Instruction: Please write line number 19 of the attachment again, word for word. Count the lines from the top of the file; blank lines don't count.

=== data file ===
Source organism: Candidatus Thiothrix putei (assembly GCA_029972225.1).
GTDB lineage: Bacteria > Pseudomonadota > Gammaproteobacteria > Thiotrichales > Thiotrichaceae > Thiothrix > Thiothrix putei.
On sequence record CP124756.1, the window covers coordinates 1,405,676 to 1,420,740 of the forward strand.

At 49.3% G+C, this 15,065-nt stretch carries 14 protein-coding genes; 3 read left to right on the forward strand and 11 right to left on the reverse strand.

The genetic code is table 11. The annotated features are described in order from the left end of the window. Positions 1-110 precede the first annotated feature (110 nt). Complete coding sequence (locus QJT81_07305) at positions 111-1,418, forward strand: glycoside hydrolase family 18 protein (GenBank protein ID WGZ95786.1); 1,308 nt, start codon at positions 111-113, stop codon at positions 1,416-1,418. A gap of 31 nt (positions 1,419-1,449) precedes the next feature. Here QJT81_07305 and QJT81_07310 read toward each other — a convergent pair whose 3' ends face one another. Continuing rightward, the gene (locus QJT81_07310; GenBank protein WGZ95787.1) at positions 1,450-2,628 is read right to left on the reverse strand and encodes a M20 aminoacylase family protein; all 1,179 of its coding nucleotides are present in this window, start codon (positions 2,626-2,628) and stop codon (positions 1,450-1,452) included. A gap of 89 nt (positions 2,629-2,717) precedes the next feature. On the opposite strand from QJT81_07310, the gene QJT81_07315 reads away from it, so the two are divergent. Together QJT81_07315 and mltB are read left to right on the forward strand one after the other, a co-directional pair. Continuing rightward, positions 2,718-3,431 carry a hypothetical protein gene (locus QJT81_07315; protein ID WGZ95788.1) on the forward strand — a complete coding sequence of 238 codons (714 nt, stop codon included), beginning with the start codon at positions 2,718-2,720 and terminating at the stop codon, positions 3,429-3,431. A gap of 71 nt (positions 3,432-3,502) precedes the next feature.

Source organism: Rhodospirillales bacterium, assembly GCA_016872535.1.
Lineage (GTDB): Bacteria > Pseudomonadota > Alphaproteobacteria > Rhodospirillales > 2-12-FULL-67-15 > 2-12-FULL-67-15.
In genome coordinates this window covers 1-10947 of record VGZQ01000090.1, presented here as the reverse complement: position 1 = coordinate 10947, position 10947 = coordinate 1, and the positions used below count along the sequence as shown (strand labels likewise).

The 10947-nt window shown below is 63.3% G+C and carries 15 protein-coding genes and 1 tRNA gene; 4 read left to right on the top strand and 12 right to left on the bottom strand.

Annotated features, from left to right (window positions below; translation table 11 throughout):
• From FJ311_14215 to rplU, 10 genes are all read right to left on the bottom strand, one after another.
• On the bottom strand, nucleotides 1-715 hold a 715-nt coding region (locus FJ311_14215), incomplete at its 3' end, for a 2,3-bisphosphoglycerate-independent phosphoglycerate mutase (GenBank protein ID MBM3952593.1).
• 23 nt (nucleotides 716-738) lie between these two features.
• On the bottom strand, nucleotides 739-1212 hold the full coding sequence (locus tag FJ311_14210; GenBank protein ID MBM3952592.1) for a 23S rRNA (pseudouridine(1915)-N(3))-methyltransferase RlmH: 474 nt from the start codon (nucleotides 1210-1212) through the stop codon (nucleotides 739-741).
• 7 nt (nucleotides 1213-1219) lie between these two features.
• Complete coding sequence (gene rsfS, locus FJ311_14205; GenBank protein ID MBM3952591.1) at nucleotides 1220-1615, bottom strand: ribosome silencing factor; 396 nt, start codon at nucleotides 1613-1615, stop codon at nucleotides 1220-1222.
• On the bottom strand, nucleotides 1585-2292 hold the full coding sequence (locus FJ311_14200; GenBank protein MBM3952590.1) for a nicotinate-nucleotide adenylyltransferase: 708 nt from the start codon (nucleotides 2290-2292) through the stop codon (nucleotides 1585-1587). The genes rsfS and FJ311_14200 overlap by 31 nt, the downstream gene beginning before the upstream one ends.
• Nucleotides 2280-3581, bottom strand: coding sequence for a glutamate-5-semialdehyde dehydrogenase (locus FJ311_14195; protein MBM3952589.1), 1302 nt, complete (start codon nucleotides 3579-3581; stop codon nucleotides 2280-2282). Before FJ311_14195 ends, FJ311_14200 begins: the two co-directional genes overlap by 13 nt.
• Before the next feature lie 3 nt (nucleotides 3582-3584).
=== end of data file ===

• Before the next feature lie 3 nt (nucleotides 3582-3584).